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RE: How to tell what nutrients are missing in plants?

Thanks Strawberry hill!


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RE: How to tell what nutrients are missing in plants?

Hi Alana: I'm glad I could be of help. If you want Annie L. McDowell's cuttings, please let me know via HMF. Google "HMF and Chicago IL 5a" and my garden will show up, click the tab PM to private mail.

DessertGarden (Lyn) noted that the banana peels she gave to her Excellenz von Shubert in pot caused a decrease in leaves and smaller leaves. Her water is softened with potassium chloride, add banana peels at NPK 0-3-42 increase the potassium further. According to eHow, high potassium drives down nitrogen.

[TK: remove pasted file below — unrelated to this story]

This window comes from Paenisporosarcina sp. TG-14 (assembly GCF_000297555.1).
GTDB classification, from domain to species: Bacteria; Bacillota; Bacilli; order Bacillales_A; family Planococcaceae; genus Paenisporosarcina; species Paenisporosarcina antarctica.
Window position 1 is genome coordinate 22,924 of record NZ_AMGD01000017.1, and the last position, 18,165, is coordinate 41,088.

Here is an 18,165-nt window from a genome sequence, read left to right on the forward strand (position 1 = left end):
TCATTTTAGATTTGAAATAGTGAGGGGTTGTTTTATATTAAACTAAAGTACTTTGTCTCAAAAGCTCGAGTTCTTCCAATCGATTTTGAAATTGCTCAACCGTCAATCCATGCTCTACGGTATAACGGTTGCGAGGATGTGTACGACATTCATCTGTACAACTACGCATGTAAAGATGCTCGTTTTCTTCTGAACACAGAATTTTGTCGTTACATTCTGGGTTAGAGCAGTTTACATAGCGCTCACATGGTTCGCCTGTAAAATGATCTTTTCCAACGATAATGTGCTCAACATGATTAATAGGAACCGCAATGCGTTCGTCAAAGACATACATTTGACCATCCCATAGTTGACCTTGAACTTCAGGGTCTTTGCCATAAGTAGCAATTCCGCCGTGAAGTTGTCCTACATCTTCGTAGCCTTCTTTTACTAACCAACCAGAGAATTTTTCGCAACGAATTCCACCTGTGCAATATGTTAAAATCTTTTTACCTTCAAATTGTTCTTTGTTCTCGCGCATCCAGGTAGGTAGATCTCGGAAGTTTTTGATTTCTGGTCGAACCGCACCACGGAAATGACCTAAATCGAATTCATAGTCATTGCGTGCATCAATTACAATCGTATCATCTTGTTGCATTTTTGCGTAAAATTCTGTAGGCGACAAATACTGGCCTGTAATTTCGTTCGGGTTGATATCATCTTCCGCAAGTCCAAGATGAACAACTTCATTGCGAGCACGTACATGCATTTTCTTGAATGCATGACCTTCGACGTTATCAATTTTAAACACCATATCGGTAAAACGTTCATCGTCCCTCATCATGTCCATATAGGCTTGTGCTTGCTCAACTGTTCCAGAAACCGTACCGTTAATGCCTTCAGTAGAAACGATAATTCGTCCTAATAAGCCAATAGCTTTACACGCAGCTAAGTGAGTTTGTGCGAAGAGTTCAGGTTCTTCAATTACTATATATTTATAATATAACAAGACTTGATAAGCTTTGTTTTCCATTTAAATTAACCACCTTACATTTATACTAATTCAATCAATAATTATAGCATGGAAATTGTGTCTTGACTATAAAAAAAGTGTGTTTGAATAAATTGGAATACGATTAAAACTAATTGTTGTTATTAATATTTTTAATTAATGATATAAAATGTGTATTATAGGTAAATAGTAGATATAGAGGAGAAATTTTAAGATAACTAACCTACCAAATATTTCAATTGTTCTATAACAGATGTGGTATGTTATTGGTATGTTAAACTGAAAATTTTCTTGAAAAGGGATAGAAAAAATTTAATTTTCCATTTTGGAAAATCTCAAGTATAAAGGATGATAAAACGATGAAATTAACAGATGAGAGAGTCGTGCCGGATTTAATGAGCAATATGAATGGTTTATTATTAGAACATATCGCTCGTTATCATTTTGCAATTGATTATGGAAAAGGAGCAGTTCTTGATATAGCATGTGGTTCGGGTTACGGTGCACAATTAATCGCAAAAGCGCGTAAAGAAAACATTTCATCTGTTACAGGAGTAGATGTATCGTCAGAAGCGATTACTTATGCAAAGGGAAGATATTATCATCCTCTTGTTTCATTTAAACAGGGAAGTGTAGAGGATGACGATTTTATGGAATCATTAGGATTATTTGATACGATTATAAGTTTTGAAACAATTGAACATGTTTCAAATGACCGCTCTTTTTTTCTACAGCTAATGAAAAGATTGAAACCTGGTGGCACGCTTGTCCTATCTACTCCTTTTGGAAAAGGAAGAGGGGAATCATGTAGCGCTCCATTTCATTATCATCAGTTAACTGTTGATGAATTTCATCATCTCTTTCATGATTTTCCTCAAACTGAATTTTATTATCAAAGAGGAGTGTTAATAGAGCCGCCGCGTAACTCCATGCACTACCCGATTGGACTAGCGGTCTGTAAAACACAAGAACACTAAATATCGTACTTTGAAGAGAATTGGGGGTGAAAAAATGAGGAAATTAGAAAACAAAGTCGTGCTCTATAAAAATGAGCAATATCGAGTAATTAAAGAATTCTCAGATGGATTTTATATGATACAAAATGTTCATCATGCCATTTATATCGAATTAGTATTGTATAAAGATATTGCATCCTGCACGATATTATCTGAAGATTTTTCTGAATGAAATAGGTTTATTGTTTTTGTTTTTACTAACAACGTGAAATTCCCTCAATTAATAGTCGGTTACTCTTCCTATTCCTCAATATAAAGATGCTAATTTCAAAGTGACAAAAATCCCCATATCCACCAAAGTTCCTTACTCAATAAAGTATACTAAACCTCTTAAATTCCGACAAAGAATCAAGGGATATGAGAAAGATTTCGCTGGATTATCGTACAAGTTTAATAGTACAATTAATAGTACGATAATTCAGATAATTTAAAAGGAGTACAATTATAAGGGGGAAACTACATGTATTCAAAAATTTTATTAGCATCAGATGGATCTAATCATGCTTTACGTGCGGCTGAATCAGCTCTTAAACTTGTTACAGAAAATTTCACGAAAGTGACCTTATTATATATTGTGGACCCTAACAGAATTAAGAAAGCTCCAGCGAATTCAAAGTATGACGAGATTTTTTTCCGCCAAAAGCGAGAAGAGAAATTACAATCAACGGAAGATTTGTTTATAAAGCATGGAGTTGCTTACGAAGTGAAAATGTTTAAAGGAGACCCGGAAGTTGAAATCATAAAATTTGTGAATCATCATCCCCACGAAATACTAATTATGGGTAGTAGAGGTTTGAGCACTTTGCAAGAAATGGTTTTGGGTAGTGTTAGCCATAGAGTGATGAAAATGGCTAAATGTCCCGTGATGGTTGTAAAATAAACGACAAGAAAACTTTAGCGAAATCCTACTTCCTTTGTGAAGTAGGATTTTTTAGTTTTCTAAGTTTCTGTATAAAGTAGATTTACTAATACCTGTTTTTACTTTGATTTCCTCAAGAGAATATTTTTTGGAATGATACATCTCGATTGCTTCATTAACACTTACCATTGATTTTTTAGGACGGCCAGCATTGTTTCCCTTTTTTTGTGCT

I notice the same with my 2 pots which don't have nitrogen-fixation clover in them. I ran out of Jobes Organic NPK 2-7-4 with beneficial bacteria & fungi, and didn't add to these 2 pots. Both pots show nitrogen deficiency: smaller leaves, stunt growth, and older leaves become yellow.

My experiments with chemical fertilizers? They did more harm than good. Next year it's back to balanced organics, to nourish soil organisms for healthy roses. Found the answer to, "why alkaline clay has plenty of nitrogen". Higher soil pH means more bacteria. More soil bacteria plus organic matter means more nitrogen fixation. Here's an excerpt from the below link:

"Microorganisms have a central role in almost all aspects of nitrogen availability and thus for life support on earth:

•some bacteria can convert N2 into ammonia by the process termed nitrogen fixation; these bacteria are either free-living or form symbiotic associations with plants or other organisms (e.g. termites, protozoa)